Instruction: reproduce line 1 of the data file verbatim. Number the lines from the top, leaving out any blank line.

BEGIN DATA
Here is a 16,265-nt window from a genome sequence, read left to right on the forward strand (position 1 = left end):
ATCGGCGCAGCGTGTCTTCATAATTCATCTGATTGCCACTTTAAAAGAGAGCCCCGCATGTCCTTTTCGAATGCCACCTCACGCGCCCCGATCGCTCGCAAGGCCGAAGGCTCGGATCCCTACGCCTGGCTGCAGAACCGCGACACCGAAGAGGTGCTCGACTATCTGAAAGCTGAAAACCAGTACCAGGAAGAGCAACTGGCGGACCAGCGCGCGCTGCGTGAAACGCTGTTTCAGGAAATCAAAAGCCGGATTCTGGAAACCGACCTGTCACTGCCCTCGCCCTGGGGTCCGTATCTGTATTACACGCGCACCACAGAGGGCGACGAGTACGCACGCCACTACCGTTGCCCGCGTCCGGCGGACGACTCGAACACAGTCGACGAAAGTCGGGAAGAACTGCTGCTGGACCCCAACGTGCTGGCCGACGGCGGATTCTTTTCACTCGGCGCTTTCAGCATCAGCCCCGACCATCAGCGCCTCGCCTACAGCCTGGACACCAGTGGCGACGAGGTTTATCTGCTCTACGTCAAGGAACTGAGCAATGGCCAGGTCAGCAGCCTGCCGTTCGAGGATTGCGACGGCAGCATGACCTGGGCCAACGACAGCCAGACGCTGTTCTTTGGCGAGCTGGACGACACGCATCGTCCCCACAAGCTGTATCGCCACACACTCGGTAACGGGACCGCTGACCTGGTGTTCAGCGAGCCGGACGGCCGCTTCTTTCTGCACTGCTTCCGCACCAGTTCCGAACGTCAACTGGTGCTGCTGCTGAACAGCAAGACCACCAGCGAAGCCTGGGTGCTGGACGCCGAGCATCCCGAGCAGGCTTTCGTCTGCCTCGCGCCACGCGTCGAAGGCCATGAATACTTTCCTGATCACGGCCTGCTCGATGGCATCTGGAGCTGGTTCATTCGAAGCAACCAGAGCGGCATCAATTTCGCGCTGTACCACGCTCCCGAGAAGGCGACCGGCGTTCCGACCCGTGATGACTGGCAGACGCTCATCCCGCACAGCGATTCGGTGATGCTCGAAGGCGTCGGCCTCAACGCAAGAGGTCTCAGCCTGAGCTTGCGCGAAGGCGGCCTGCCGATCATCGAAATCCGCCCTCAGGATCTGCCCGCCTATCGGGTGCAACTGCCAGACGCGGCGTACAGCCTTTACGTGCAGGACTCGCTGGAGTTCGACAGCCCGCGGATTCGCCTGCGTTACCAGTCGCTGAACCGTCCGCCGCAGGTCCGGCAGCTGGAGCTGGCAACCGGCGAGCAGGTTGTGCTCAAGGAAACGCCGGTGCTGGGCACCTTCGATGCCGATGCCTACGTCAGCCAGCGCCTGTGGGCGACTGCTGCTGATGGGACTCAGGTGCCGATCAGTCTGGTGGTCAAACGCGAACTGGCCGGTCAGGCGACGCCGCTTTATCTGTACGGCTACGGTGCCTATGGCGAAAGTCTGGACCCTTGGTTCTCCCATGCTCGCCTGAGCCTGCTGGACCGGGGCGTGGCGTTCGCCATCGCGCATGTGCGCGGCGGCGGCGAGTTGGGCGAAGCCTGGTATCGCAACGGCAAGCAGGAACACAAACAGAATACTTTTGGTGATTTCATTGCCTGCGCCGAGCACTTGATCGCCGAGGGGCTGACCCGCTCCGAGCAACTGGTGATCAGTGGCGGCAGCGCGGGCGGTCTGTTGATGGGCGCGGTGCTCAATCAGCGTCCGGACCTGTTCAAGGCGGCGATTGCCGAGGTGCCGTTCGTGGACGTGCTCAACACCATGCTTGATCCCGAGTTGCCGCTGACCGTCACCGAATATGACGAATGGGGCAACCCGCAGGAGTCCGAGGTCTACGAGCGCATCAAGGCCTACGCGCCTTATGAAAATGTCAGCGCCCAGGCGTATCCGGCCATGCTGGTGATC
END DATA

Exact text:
Here is a 16,265-nt window from a genome sequence, read left to right on the forward strand (position 1 = left end):